• aphasia
  • Apraxia of speech, or difficulty speaking when there is no paralysis or weakness of speech muscles, and Anomia, the characteristic of aphasia that makes it hard to name objects. (tbilaw.com)
  • BPO, and BPO measures particularly, are notable in that they have proven useful in studying cognition (e.g. language development, developmental psychology), and in identifying - and to a limited degree, in treating - cognitive impairment (e.g. aphasia, apraxia, schizophrenia etc. (wikipedia.org)
  • The DSM IV lists the following criteria for the diagnosis of Korsakoff's Syndrome: anterograde amnesia Variable presentation of retrograde amnesia One of: Aphasia Apraxia Agnosia A deficit in executive functions In addition, the DSM-IV indicates that normal activities and function will be impaired by the memory deficits and that the experience of amnesia must occur outside of times where the individual is in a state of delirium, intoxification, or withdrawal. (wikipedia.org)
  • understood
  • Apraxia is a neurological disability that impacts the child's ability to follow a direction in spite of the directive being understood, a desire to follow the directive, the physical ability to follow the directive and sometimes, a previously shown ability to follow the directive. (blogspot.com)
  • It teaches them that if they don't comply with a directive (regardless of if they understood it or if apraxia stood in their way) we will make them comply with the directive. (blogspot.com)
  • Syndrome
  • However, when it comes to children with severe apraxia, with or without coexisting anxiety, (Rett Syndrome, Angelman Syndrome, ASD, etc) the commonly used prompting hierarchy can complicate instead of simplify teaching augmentative and alternative communication. (blogspot.com)
  • The most frequent cause of complete Bálint's syndrome is said by some to be sudden and severe hypotension, resulting in bilateral borderzone infarction in the occipito-parietal region. (wikipedia.org)
  • difficulty
  • Although this claim is unsubstantiated (many people with autism have no difficulty pointing to or picking up objects independently, but do exhibit severe communication difficulties characteristic of the disorder), proponents argue that physical support and touch are necessary components of communicating through FC. (wikipedia.org)
  • amnesia
  • IA has been described under several names such as, agnosia of utilization, conceptual apraxia or loss of knowledge about the use of tools, or semantic amnesia of tool usage. (wikipedia.org)
  • People
  • People suffering from ideomotor apraxia will know what they are supposed to do, e.g. they will know to wave goodbye and what their arm and hand should do to accomplish it, but will be unable to execute the motion correctly. (wikipedia.org)
  • Facilitated communication (FC), or supported typing, is a discredited technique used by some caregivers and educators in an attempt to assist people with severe educational and communication disabilities. (wikipedia.org)
  • Facilitated communication is promoted as a means to assist people with severe communication disabilities in pointing to letters on an alphabet board, keyboard or other device so that they can communicate independently. (wikipedia.org)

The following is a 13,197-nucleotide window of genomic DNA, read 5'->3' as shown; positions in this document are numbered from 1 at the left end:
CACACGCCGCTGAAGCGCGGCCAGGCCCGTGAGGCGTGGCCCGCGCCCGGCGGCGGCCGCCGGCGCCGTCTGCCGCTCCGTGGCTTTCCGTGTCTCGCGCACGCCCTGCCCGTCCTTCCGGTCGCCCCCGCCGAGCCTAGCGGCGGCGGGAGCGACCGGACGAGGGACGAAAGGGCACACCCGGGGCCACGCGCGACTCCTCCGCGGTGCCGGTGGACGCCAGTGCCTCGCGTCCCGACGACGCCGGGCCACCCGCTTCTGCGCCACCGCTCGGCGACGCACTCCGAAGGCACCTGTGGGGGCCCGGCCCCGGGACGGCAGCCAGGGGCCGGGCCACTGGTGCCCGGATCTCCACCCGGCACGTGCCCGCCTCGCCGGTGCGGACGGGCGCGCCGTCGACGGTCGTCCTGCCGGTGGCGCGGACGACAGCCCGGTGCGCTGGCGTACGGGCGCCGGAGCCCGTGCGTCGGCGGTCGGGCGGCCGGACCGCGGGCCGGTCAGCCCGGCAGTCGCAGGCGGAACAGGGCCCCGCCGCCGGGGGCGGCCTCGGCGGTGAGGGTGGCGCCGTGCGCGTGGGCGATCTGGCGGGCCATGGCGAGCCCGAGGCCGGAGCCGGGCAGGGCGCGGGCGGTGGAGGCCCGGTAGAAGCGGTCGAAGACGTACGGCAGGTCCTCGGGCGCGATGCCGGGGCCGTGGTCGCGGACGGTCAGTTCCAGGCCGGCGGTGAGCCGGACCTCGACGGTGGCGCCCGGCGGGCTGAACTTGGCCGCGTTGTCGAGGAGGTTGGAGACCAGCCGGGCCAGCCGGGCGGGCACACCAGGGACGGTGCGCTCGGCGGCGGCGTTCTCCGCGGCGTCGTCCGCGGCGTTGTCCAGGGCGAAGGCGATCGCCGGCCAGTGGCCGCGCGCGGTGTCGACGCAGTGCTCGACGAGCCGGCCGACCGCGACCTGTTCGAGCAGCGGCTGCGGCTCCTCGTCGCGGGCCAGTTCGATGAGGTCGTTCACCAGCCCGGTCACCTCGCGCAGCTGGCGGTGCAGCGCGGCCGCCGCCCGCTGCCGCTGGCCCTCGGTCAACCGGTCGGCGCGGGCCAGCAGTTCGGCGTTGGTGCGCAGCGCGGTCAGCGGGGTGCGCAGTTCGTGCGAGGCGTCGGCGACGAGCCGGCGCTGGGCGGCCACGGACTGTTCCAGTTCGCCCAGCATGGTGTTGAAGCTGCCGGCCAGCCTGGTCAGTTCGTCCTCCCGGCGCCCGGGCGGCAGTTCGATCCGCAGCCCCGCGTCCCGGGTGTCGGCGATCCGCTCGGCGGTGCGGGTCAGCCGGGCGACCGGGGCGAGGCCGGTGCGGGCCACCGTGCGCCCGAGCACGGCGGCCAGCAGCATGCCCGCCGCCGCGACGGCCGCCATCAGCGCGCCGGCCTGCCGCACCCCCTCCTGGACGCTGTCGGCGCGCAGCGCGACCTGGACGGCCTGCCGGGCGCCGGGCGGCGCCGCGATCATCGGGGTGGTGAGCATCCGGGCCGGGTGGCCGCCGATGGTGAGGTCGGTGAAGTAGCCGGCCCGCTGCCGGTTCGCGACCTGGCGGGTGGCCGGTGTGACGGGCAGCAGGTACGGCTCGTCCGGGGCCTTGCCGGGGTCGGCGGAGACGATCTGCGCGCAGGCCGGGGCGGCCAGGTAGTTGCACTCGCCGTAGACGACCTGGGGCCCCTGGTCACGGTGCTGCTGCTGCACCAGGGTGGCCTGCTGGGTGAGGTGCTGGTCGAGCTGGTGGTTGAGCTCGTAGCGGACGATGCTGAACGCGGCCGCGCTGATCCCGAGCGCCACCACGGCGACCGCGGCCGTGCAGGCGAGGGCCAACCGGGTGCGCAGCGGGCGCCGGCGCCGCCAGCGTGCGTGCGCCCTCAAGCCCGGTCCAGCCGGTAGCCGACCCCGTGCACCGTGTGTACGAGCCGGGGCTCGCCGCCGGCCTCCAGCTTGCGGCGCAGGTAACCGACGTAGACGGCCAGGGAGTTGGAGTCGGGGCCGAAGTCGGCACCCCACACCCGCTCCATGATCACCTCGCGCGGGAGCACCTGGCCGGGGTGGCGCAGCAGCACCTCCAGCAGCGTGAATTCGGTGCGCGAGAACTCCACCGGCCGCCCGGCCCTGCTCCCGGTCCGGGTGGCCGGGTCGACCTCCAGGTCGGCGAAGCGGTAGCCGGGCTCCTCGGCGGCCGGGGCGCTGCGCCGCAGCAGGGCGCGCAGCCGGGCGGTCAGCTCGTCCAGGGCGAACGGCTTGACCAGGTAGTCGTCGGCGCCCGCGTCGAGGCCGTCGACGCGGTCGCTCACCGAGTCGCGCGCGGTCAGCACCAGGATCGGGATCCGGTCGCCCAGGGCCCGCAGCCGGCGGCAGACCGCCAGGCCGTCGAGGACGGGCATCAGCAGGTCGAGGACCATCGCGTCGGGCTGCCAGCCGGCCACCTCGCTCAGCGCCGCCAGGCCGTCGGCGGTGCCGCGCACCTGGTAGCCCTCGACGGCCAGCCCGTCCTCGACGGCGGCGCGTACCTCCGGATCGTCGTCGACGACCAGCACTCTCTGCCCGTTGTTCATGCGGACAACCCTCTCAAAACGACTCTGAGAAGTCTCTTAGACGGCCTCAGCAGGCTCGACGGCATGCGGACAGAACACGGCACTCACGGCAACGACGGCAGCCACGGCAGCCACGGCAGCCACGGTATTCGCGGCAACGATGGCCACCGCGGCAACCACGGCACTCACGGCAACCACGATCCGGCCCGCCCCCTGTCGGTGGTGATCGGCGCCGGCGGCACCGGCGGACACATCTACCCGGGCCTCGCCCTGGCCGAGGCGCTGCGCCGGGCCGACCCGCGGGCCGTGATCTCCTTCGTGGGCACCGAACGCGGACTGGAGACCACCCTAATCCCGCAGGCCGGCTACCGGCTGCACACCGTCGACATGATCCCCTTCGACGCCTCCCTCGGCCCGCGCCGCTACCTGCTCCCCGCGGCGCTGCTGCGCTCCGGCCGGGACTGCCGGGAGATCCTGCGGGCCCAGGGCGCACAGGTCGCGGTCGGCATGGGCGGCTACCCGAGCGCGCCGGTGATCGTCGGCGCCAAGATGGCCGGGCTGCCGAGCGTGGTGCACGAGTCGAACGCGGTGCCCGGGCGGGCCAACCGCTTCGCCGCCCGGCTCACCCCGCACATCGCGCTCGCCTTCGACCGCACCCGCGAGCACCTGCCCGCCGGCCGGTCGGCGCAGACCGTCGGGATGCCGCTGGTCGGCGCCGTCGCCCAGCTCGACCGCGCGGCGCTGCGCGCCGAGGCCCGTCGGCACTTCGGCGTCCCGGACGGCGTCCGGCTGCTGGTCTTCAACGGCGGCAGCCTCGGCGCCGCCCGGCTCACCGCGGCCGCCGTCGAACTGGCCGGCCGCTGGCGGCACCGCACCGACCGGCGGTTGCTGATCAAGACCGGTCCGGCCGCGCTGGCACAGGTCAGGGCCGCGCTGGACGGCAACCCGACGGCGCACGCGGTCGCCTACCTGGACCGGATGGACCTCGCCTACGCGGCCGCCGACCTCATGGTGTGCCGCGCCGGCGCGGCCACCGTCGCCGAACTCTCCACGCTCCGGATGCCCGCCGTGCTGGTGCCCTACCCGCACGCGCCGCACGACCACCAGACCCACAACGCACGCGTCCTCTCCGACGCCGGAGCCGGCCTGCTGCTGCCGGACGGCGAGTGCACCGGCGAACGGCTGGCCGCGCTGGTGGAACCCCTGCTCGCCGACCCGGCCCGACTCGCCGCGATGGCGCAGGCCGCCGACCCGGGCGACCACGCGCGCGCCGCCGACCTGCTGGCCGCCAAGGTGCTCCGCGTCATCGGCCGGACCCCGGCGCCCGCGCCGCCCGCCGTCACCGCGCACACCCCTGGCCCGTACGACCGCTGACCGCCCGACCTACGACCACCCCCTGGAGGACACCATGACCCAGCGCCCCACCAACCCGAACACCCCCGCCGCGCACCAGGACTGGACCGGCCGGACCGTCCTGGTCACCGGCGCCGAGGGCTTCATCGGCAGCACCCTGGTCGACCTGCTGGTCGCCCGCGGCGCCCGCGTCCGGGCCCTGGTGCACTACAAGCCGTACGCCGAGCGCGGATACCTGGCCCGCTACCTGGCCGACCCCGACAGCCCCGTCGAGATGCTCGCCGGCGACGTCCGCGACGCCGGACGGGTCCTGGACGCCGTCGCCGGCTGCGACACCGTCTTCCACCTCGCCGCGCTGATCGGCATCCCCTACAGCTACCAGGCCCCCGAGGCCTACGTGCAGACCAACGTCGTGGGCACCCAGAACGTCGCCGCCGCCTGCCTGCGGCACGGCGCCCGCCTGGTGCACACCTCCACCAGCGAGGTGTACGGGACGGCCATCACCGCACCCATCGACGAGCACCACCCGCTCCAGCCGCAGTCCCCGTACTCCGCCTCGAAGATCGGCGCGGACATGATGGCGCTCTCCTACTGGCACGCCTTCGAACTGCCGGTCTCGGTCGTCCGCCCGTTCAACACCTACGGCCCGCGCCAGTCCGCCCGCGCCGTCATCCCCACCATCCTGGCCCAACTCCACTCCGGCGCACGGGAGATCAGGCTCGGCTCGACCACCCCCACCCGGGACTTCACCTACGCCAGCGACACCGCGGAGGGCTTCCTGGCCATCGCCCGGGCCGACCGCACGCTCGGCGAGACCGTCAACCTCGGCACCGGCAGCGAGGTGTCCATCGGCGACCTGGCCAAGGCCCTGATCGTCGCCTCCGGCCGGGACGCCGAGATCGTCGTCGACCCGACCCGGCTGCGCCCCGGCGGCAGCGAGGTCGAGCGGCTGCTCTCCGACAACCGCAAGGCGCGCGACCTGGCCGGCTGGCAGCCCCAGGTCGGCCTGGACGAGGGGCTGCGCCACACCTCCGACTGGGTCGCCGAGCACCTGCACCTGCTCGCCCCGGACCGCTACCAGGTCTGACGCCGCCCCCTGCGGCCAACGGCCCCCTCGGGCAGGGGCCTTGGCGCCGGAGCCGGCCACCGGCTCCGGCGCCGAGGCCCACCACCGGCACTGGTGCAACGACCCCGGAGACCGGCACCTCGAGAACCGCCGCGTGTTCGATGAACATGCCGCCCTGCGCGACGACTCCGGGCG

• although
  • Although there is no sign of mental retardation or severe dementia, even after long disease duration, research on families with possible AOA2 have shown mild cognitive impairment as indexed by the Mini-Mental State Examination (MMSE) and the Mattis Dementia Rating Scale. (wikipedia.org)
  • type
  • Furthermore, such demanding/testing type interactions increase anxiety (fear of getting it wrong, fear of disappointing, etc), oppositional behavior (the child's desire to prove that the he or she has power) and apraxia. (blogspot.com)
  • However
  • By the definition of apraxia, AOS affects volitional (willful or purposeful) movement patterns, however AOS usually also affects automatic speech. (wikipedia.org)
  • move
  • If this were repeated in a patient with ideomotor apraxia, the patient may move the comb in big circles around his head, hold it upside-down, or perhaps try and brush his teeth with it. (wikipedia.org)
  • late
  • The general concept of apraxia and the classification of ideomotor apraxia were developed in Germany in the late 19th and early 20th centuries by the work of Hugo Liepmann, Adolph Kussmaul, Arnold Pick, Paul Flechsig, Hermann Munk, Carl Nothnagel, Theodor Meynert, and linguist Heymann Steinthal, among others. (wikipedia.org)
  • brain
  • The most common cause of ideomotor apraxia is a unilateral ischemic lesion to the brain, which is damage to one hemisphere of the brain due to a disruption of the blood supply, as in a stroke. (wikipedia.org)
  • area
  • Initially it was believed that damage to the subcortical white matter tracts, the axons that extend down from the cells bodies in the cerebral cortex, was the main area responsible for this form of apraxia. (wikipedia.org)
  • seen
  • The recognition of meaningful gestures, e.g. understanding what waving goodbye means when it is seen, seems to be unaffected by ideomotor apraxia. (wikipedia.org)